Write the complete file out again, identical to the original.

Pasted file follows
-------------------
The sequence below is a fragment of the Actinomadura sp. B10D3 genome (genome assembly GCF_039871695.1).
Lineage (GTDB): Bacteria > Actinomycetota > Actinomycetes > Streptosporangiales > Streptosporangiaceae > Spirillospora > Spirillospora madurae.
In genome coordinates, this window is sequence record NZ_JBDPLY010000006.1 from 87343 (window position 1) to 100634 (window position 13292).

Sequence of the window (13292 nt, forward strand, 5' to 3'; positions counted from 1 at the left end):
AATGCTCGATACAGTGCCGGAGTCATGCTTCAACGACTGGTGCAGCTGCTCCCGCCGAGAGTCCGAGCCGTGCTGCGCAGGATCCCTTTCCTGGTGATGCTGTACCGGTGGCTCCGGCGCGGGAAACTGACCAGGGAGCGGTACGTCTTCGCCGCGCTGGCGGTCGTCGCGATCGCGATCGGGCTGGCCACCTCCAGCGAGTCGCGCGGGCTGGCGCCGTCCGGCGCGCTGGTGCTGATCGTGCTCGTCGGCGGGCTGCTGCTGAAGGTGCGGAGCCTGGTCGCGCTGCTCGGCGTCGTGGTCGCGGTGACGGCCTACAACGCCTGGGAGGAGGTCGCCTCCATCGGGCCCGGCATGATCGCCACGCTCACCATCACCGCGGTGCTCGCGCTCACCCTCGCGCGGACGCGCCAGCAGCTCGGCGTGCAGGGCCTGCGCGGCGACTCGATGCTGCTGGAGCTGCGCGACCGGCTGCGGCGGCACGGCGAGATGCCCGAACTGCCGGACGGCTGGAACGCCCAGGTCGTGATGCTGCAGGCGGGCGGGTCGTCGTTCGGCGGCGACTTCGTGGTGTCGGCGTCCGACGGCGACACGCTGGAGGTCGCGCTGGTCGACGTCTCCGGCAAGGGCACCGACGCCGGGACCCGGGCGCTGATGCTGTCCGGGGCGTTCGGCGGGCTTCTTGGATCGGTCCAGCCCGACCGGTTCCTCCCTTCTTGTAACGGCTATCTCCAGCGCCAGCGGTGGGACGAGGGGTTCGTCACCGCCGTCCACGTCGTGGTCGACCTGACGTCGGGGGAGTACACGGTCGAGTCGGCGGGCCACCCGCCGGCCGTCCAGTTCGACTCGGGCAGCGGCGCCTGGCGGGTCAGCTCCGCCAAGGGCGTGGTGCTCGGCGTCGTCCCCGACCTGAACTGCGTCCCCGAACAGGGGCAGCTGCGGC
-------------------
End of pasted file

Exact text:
The sequence below is a fragment of the Actinomadura sp. B10D3 genome (genome assembly GCF_039871695.1).
Lineage (GTDB): Bacteria > Actinomycetota > Actinomycetes > Streptosporangiales > Streptosporangiaceae > Spirillospora > Spirillospora madurae.
In genome coordinates, this window is sequence record NZ_JBDPLY010000006.1 from 87343 (window position 1) to 100634 (window position 13292).

Sequence of the window (13292 nt, forward strand, 5' to 3'; positions counted from 1 at the left end):
AATGCTCGATACAGTGCCGGAGTCATGCTTCAACGACTGGTGCAGCTGCTCCCGCCGAGAGTCCGAGCCGTGCTGCGCAGGATCCCTTTCCTGGTGATGCTGTACCGGTGGCTCCGGCGCGGGAAACTGACCAGGGAGCGGTACGTCTTCGCCGCGCTGGCGGTCGTCGCGATCGCGATCGGGCTGGCCACCTCCAGCGAGTCGCGCGGGCTGGCGCCGTCCGGCGCGCTGGTGCTGATCGTGCTCGTCGGCGGGCTGCTGCTGAAGGTGCGGAGCCTGGTCGCGCTGCTCGGCGTCGTGGTCGCGGTGACGGCCTACAACGCCTGGGAGGAGGTCGCCTCCATCGGGCCCGGCATGATCGCCACGCTCACCATCACCGCGGTGCTCGCGCTCACCCTCGCGCGGACGCGCCAGCAGCTCGGCGTGCAGGGCCTGCGCGGCGACTCGATGCTGCTGGAGCTGCGCGACCGGCTGCGGCGGCACGGCGAGATGCCCGAACTGCCGGACGGCTGGAACGCCCAGGTCGTGATGCTGCAGGCGGGCGGGTCGTCGTTCGGCGGCGACTTCGTGGTGTCGGCGTCCGACGGCGACACGCTGGAGGTCGCGCTGGTCGACGTCTCCGGCAAGGGCACCGACGCCGGGACCCGGGCGCTGATGCTGTCCGGGGCGTTCGGCGGGCTTCTTGGATCGGTCCAGCCCGACCGGTTCCTCCCTTCTTGTAACGGCTATCTCCAGCGCCAGCGGTGGGACGAGGGGTTCGTCACCGCCGTCCACGTCGTGGTCGACCTGACGTCGGGGGAGTACACGGTCGAGTCGGCGGGCCACCCGCCGGCCGTCCAGTTCGACTCGGGCAGCGGCGCCTGGCGGGTCAGCTCCGCCAAGGGCGTGGTGCTCGGCGTCGTCCCCGACCTGAACTGCGTCCCCGAACAGGGGCAGCTGCGGC